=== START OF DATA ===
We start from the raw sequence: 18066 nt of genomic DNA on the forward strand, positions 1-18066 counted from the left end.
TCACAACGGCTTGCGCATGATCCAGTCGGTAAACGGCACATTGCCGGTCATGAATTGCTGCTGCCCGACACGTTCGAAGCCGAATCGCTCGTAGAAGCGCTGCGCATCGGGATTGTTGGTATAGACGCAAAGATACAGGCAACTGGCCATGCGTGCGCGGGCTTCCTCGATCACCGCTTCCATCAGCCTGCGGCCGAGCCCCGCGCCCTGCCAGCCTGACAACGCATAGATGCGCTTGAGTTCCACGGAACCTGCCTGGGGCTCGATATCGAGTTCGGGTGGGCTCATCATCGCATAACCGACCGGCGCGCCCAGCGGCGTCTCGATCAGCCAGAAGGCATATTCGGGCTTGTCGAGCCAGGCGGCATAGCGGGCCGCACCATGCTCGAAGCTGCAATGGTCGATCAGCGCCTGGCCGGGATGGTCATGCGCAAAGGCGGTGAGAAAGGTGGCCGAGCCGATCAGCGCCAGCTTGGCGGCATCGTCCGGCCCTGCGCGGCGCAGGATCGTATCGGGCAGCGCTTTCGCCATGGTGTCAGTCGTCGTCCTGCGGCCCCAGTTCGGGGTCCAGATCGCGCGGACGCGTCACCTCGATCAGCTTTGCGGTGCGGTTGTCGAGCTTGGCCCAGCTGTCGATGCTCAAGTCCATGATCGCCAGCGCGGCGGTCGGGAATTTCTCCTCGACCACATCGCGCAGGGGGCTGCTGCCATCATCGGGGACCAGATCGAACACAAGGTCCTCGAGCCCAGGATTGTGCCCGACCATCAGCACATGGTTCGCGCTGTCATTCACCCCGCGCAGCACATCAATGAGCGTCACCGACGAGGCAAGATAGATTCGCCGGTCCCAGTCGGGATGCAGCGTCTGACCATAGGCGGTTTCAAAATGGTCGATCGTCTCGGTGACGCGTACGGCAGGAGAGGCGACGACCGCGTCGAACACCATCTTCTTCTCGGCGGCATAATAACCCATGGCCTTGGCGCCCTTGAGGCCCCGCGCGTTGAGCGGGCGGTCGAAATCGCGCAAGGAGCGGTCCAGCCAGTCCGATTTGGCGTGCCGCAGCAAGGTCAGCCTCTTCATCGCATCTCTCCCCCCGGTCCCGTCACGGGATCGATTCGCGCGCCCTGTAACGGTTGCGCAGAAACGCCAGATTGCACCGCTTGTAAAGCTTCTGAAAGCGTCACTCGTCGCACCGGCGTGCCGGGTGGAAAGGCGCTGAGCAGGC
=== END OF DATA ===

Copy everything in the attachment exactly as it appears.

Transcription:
We start from the raw sequence: 18066 nt of genomic DNA on the forward strand, positions 1-18066 counted from the left end.
TCACAACGGCTTGCGCATGATCCAGTCGGTAAACGGCACATTGCCGGTCATGAATTGCTGCTGCCCGACACGTTCGAAGCCGAATCGCTCGTAGAAGCGCTGCGCATCGGGATTGTTGGTATAGACGCAAAGATACAGGCAACTGGCCATGCGTGCGCGGGCTTCCTCGATCACCGCTTCCATCAGCCTGCGGCCGAGCCCCGCGCCCTGCCAGCCTGACAACGCATAGATGCGCTTGAGTTCCACGGAACCTGCCTGGGGCTCGATATCGAGTTCGGGTGGGCTCATCATCGCATAACCGACCGGCGCGCCCAGCGGCGTCTCGATCAGCCAGAAGGCATATTCGGGCTTGTCGAGCCAGGCGGCATAGCGGGCCGCACCATGCTCGAAGCTGCAATGGTCGATCAGCGCCTGGCCGGGATGGTCATGCGCAAAGGCGGTGAGAAAGGTGGCCGAGCCGATCAGCGCCAGCTTGGCGGCATCGTCCGGCCCTGCGCGGCGCAGGATCGTATCGGGCAGCGCTTTCGCCATGGTGTCAGTCGTCGTCCTGCGGCCCCAGTTCGGGGTCCAGATCGCGCGGACGCGTCACCTCGATCAGCTTTGCGGTGCGGTTGTCGAGCTTGGCCCAGCTGTCGATGCTCAAGTCCATGATCGCCAGCGCGGCGGTCGGGAATTTCTCCTCGACCACATCGCGCAGGGGGCTGCTGCCATCATCGGGGACCAGATCGAACACAAGGTCCTCGAGCCCAGGATTGTGCCCGACCATCAGCACATGGTTCGCGCTGTCATTCACCCCGCGCAGCACATCAATGAGCGTCACCGACGAGGCAAGATAGATTCGCCGGTCCCAGTCGGGATGCAGCGTCTGACCATAGGCGGTTTCAAAATGGTCGATCGTCTCGGTGACGCGTACGGCAGGAGAGGCGACGACCGCGTCGAACACCATCTTCTTCTCGGCGGCATAATAACCCATGGCCTTGGCGCCCTTGAGGCCCCGCGCGTTGAGCGGGCGGTCGAAATCGCGCAAGGAGCGGTCCAGCCAGTCCGATTTGGCGTGCCGCAGCAAGGTCAGCCTCTTCATCGCATCTCTCCCCCCGGTCCCGTCACGGGATCGATTCGCGCGCCCTGTAACGGTTGCGCAGAAACGCCAGATTGCACCGCTTGTAAAGCTTCTGAAAGCGTCACTCGTCGCACCGGCGTGCCGGGTGGAAAGGCGCTGAGCAGGC